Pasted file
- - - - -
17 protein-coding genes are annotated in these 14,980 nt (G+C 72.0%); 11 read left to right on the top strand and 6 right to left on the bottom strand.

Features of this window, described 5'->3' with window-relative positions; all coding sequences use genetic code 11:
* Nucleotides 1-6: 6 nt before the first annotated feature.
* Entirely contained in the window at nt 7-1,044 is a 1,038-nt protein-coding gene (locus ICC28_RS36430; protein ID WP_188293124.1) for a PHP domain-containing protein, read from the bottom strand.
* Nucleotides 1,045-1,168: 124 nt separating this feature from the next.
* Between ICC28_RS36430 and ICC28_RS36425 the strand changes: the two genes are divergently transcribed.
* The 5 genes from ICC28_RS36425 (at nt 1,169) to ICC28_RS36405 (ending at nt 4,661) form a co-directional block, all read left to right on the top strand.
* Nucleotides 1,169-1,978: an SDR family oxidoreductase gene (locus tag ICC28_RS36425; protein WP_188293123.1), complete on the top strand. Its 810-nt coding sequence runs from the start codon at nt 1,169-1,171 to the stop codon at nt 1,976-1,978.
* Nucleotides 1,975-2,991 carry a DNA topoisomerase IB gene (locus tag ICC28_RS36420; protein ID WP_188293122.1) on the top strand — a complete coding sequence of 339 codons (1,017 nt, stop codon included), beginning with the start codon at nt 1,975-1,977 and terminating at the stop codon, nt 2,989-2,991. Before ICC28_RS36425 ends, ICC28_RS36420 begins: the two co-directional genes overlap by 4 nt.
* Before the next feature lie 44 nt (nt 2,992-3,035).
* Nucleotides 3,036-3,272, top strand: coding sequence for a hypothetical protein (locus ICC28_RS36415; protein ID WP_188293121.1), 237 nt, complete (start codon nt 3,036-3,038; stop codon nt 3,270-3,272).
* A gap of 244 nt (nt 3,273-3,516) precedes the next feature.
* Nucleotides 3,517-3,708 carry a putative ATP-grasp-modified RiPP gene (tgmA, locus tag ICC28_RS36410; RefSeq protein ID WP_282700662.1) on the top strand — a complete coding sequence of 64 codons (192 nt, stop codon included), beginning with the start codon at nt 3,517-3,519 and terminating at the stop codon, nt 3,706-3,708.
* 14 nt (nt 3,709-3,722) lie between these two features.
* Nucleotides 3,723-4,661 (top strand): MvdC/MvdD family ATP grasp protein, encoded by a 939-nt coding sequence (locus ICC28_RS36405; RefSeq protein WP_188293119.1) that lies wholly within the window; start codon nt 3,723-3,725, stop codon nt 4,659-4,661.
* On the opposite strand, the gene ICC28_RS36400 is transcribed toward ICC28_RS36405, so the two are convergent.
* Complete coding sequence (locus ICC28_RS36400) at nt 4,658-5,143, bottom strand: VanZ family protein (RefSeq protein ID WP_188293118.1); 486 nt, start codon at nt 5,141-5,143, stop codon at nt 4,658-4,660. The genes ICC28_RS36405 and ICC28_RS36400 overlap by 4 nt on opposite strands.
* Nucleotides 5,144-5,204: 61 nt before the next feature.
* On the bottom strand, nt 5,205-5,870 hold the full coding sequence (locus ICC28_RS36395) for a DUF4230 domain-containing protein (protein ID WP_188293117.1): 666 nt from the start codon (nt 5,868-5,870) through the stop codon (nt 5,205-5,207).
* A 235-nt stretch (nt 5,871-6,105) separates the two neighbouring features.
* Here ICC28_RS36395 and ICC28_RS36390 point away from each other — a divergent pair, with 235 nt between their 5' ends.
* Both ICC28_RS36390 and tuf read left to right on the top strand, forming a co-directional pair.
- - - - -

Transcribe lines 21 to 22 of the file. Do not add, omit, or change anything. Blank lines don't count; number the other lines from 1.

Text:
* Here ICC28_RS36395 and ICC28_RS36390 point away from each other — a divergent pair, with 235 nt between their 5' ends.
* Both ICC28_RS36390 and tuf read left to right on the top strand, forming a co-directional pair.